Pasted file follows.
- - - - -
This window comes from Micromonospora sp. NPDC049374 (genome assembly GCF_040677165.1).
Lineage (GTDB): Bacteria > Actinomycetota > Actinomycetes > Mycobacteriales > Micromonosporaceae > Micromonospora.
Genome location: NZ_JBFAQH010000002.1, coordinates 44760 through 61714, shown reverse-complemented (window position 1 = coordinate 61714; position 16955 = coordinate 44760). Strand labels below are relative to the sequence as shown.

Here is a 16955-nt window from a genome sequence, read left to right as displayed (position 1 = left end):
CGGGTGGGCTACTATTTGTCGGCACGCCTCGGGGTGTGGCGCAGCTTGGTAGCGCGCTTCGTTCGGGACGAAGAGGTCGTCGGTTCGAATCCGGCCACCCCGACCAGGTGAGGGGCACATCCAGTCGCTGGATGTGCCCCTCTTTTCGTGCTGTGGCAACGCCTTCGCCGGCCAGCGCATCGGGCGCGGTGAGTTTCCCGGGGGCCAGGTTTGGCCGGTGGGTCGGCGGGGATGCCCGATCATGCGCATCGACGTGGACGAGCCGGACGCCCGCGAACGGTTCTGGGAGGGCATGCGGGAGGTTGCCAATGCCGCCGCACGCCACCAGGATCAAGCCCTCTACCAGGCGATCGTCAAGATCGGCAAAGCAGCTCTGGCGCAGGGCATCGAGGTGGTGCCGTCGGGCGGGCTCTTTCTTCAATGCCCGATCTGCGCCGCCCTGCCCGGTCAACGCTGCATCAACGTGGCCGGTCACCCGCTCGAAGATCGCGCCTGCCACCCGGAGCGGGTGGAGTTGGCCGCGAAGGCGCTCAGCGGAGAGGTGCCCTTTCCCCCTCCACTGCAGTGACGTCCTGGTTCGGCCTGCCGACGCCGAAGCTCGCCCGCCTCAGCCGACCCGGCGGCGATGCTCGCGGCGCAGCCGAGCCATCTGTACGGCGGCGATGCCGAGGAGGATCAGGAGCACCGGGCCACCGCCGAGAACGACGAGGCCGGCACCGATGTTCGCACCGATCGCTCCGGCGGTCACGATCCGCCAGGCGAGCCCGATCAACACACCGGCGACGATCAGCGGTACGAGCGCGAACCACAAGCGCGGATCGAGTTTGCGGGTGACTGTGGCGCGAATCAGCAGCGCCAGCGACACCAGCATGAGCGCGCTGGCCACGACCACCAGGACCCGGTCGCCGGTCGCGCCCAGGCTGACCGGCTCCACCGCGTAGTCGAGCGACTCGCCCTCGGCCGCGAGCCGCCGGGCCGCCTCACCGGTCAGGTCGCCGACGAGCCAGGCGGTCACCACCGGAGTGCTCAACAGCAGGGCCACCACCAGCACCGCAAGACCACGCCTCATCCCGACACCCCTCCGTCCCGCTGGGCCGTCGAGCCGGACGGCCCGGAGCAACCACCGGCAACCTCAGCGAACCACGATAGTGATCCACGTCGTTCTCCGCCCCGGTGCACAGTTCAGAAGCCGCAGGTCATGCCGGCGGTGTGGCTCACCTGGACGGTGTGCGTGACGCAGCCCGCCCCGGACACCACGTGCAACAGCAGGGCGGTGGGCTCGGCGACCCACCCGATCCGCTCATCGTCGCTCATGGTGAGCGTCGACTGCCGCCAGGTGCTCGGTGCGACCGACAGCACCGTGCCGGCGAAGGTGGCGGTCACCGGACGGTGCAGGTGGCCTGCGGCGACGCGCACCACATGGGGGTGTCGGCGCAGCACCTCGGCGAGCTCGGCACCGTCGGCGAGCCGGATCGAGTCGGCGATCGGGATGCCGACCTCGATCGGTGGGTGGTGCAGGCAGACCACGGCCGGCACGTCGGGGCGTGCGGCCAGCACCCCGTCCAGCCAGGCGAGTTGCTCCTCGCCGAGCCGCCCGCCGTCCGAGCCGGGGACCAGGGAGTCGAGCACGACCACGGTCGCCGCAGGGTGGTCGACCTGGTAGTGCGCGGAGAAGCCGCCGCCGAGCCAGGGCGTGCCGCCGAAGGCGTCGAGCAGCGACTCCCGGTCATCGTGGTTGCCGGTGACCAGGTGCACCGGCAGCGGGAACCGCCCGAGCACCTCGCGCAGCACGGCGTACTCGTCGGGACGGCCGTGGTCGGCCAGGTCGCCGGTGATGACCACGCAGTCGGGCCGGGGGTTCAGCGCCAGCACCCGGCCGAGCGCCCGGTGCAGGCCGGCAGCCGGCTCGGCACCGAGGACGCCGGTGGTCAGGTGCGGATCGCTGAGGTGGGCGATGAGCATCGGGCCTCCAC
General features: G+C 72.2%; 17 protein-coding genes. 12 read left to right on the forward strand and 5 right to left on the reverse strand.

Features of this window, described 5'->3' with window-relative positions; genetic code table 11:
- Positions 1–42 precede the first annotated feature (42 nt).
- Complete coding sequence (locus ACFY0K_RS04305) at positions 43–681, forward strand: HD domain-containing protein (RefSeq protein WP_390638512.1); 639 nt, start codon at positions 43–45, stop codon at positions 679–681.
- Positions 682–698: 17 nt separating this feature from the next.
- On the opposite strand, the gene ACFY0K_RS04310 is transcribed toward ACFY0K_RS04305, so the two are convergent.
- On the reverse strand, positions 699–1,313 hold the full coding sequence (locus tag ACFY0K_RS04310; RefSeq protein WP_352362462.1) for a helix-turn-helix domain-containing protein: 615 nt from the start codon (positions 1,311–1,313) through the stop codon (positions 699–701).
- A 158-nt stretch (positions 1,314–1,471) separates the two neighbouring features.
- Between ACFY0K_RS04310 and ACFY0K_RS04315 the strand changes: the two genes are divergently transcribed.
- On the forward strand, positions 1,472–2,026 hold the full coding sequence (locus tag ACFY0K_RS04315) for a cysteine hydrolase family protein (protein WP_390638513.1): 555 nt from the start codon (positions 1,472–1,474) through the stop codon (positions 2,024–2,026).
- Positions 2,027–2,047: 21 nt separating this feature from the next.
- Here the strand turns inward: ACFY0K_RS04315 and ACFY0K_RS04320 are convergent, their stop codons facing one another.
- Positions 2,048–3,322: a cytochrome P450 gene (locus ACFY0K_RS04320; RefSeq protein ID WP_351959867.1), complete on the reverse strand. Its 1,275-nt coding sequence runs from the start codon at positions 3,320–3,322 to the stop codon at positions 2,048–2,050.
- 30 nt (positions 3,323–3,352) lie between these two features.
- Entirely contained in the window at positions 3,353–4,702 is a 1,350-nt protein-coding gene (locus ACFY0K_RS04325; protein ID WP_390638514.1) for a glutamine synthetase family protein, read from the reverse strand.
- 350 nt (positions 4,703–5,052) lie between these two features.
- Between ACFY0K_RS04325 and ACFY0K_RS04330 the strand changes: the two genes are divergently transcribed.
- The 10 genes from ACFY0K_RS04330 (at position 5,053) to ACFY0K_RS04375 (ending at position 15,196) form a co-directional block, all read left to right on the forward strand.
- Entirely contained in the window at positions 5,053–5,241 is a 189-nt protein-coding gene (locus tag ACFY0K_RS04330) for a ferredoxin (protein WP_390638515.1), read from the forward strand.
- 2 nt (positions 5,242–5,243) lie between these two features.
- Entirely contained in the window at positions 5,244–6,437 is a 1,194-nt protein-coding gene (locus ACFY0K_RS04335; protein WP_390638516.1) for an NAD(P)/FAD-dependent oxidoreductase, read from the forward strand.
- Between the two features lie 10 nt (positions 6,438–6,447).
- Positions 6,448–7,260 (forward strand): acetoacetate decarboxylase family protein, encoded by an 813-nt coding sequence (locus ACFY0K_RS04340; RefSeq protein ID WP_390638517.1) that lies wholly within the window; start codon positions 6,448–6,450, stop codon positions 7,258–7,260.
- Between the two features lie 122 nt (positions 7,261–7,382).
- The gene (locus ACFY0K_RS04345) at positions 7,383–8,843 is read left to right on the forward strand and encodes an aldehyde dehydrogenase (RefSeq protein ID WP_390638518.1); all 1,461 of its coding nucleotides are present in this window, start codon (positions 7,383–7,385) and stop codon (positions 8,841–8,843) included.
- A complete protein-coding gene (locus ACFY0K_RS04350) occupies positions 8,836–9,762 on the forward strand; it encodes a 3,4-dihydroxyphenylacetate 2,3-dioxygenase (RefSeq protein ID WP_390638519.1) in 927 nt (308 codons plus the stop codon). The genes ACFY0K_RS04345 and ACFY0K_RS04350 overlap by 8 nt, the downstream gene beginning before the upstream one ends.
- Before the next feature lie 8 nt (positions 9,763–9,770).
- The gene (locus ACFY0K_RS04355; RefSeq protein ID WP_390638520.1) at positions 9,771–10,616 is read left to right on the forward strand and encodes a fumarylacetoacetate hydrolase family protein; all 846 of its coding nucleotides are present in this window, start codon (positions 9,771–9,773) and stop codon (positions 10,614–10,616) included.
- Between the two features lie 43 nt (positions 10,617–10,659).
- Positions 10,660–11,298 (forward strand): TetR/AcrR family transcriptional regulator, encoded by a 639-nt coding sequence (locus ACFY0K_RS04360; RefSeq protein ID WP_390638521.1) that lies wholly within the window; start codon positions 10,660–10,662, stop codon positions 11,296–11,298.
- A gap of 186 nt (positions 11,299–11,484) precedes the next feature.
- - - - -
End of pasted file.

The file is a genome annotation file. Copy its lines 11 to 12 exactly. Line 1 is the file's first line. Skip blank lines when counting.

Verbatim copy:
- On the opposite strand, the gene ACFY0K_RS04310 is transcribed toward ACFY0K_RS04305, so the two are convergent.
- On the reverse strand, positions 699–1,313 hold the full coding sequence (locus tag ACFY0K_RS04310; RefSeq protein WP_352362462.1) for a helix-turn-helix domain-containing protein: 615 nt from the start codon (positions 1,311–1,313) through the stop codon (positions 699–701).